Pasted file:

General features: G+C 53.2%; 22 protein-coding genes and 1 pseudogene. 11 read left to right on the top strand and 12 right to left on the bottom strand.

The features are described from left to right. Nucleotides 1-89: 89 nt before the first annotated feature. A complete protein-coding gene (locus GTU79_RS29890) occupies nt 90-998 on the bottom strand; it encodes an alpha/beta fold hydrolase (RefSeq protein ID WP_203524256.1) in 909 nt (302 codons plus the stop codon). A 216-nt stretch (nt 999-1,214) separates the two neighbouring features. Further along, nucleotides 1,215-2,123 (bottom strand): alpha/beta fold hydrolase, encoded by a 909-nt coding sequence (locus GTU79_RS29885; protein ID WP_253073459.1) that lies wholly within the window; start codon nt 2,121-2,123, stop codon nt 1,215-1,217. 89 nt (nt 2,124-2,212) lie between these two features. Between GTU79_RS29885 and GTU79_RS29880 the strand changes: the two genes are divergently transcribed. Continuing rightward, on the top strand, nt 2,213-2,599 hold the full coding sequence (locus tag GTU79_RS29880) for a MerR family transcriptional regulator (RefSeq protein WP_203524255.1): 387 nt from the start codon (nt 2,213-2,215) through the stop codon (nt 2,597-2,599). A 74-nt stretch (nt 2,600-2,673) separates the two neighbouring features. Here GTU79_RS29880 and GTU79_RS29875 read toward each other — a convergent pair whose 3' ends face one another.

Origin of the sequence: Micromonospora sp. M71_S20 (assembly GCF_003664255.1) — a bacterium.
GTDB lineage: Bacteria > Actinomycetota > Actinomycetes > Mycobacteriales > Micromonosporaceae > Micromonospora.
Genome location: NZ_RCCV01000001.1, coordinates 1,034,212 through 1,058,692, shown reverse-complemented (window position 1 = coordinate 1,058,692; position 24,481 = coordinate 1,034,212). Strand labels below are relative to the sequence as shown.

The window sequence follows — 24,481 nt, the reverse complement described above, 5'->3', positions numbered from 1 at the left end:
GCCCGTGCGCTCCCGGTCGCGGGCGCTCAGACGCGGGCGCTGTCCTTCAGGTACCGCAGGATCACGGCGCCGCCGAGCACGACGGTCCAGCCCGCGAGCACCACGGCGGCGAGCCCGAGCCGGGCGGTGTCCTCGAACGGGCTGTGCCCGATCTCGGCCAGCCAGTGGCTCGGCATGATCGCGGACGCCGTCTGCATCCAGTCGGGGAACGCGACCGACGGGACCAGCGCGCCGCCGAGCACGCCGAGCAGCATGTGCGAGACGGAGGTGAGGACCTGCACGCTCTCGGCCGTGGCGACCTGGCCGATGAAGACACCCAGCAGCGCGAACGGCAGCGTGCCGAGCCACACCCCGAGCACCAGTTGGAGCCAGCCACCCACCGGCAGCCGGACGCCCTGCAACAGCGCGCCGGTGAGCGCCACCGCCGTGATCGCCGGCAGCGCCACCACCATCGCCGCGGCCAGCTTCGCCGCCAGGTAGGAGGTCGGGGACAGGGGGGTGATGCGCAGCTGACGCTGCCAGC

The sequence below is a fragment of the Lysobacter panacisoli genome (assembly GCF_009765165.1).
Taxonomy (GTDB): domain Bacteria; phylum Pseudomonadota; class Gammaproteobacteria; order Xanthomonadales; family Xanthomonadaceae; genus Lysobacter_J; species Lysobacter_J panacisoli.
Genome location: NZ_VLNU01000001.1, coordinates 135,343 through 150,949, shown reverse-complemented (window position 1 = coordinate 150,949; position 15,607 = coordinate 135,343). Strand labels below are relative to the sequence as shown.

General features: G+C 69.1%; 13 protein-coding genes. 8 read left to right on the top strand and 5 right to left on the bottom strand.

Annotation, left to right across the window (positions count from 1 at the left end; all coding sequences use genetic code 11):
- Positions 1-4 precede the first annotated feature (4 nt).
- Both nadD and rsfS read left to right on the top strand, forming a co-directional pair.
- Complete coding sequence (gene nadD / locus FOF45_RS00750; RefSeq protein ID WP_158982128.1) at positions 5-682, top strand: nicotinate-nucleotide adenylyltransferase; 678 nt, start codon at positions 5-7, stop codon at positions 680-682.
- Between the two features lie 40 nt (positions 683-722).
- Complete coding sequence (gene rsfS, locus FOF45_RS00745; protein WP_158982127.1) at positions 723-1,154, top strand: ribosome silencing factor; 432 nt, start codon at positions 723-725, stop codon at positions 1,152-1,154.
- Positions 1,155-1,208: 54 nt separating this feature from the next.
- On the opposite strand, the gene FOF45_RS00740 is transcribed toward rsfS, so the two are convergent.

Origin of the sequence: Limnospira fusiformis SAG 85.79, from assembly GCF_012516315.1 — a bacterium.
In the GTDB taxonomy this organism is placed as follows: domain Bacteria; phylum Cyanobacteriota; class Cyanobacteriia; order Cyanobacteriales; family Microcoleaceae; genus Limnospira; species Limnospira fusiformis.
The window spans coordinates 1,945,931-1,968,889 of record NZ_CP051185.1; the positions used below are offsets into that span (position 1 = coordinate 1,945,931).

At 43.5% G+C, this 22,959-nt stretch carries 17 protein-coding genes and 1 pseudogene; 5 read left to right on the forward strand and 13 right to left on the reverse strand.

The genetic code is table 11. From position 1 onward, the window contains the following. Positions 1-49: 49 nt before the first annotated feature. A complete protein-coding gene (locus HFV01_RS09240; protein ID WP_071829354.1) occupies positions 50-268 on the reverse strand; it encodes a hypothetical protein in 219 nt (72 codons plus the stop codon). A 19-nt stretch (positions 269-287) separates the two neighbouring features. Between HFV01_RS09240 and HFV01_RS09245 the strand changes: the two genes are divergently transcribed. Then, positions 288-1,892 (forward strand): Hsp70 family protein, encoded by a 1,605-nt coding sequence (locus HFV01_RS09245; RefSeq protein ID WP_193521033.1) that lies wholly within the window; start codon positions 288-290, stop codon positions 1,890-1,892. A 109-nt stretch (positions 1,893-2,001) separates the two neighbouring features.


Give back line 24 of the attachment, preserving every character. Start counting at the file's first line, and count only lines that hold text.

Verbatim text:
The genetic code is table 11. From position 1 onward, the window contains the following. Positions 1-49: 49 nt before the first annotated feature. A complete protein-coding gene (locus HFV01_RS09240; protein ID WP_071829354.1) occupies positions 50-268 on the reverse strand; it encodes a hypothetical protein in 219 nt (72 codons plus the stop codon). A 19-nt stretch (positions 269-287) separates the two neighbouring features. Between HFV01_RS09240 and HFV01_RS09245 the strand changes: the two genes are divergently transcribed. Then, positions 288-1,892 (forward strand): Hsp70 family protein, encoded by a 1,605-nt coding sequence (locus HFV01_RS09245; RefSeq protein ID WP_193521033.1) that lies wholly within the window; start codon positions 288-290, stop codon positions 1,890-1,892. A 109-nt stretch (positions 1,893-2,001) separates the two neighbouring features.